To get a better guess, we increase x by dx and find f at this point (we then change x back, so we're back in the right place!). Now we can use the new value of f, along with the previous fx, to find the gradient m. Now we know everything we need to know to apply the newton-rahpson formula, get a better guess, and go back around the loop again.

So lets use that code to find the square root of 2. Remember the approach finds f(x)=0, so we write the problem as x*x-2=0. We can just drop that in to a script to calculate F, and let the rest of the code run:

when calcF

.set f to x*x-2

45:2023

22.2981:495.203

11.1071:121.369

5.65919:30.0264

3.00894:7.05371

1.83491:1.36691

1.46238:0.138568

1.41502:0.00227356

1.41421:7.15256e-07

1.41421:-1.19209e-07

Well the first thing we learn is that 45 is a pretty terrible guess for the square root of 2, but after about 5 times around, replacing our current guess with a better one each time, things start to look promising - we've figured out its 1 and a bit! After nine times around we get the answer 1.41421 which is the correct answer to 5 decimal places. If you look at the 10th time around, and answer is the same when its printed out, but the error is even less.

But we didn't really think about what was going to be in calcF when we wrote the code, so we can drop anything we want in. What about cos:

when calcF

.set f to cos of x

45:0.707107

104.316:-0.247277

89.4999:0.0087276

90.004:-7.04406e-05

90:5.32632e-07

90:6.12323e-17

90:6.12323e-17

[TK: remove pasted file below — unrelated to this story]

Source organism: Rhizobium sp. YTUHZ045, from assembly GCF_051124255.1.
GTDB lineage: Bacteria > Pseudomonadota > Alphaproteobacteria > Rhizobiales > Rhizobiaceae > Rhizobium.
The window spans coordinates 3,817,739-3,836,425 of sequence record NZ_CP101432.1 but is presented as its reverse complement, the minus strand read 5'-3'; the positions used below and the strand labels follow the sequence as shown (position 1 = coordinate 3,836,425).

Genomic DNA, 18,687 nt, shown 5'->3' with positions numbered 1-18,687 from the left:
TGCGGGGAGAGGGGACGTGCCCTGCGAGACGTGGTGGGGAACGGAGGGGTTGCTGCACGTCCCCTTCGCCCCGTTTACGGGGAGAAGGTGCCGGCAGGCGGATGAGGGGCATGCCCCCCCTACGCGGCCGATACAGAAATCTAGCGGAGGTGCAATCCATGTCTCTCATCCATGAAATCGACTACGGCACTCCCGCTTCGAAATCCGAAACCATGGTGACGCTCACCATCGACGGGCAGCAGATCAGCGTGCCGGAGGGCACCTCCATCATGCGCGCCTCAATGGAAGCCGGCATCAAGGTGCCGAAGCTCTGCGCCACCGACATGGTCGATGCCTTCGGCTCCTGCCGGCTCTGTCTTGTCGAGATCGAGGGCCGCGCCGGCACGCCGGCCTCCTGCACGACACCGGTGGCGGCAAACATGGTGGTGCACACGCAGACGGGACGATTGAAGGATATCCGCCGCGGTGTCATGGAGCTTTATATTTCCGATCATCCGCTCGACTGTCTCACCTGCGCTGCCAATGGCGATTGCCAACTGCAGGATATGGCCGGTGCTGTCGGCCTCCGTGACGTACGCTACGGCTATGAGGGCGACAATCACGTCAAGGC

Well 45 is still a pretty terrible guess, but after only 4 times around the loop we've got the right answer and the error is effectively zero.

But we knew those, or could calculate them easily. Lets try something we don't know:

This is cubic, so its not so easy to solve. In fact equations like this are exactly the sort of thing Newton Rhapson is used for. Lets just throw it at the code and see what happens:

45:95129

29.5867:27619.5

19.4132:8049.59

12.7117:2363.52

8.29118:698.161

5.37315:206.495

3.45087:60.4607

2.20288:17.1924

1.43379:4.62523

1.00966:1.05843

0.835976:0.145962

0.803114:0.00487411

0.801939:7.15256e-06

0.801938:2.38419e-07

0.801938:-1.19209e-07

Apparently it has a value of zero at about 0.8. Lets plot it and see (OS X has a neat graph plotting app in the Applications/Utilities folder):

Well so it does!

But wait a minute - that graph crosses the X Axis THREE times. There are three possible correct answers, but we've just found one. It all depends on that first guess (its also possible to make a

*really*bad first guess, but we'll ignore that for now). It looks like there are crossing around -0.5 and -2.5, so lets try starting points of -1 and -2:
-1:1

-0.500083:-0.124813

-0.555568:0.00140119

-0.554958:-5.96046e-08

-0.554958:-5.96046e-08

-0.554958:-5.96046e-08

-2:1

-2.33341:-0.481945

-2.2531:-0.0317504

-2.247:-0.00013113

-2.24698:7.15256e-07

-2.24698:-9.53674e-07

-2.24698:7.15256e-07

-2.24698:-9.53674e-07

If we pick a value for out first guess that is close to a correct answer then it converges pretty quickly. If we plot a graph then we can usually use that to make a good first guess and from there the code does the rest!

Sniff (or Scratch) aren't my first choices of language for doing this kind of work - if you're serious about maths then you should be looking at something like Mathematica (which is FREE on raspberry pi, and justifies the code of a pi by itself), but its up to the job, and may be appropriate if you're teaching someone with strong maths, who hasn't learnt a more advanced programming language yet.

I think one of the main takeaways from this series of posts is how coding can

*really*help in maths classes. Newton Rhapson and Taylor approximations are pretty abstract concepts, but they're ideally suited to being coded. Once implemented on code they become real things, rather than just equations on a page.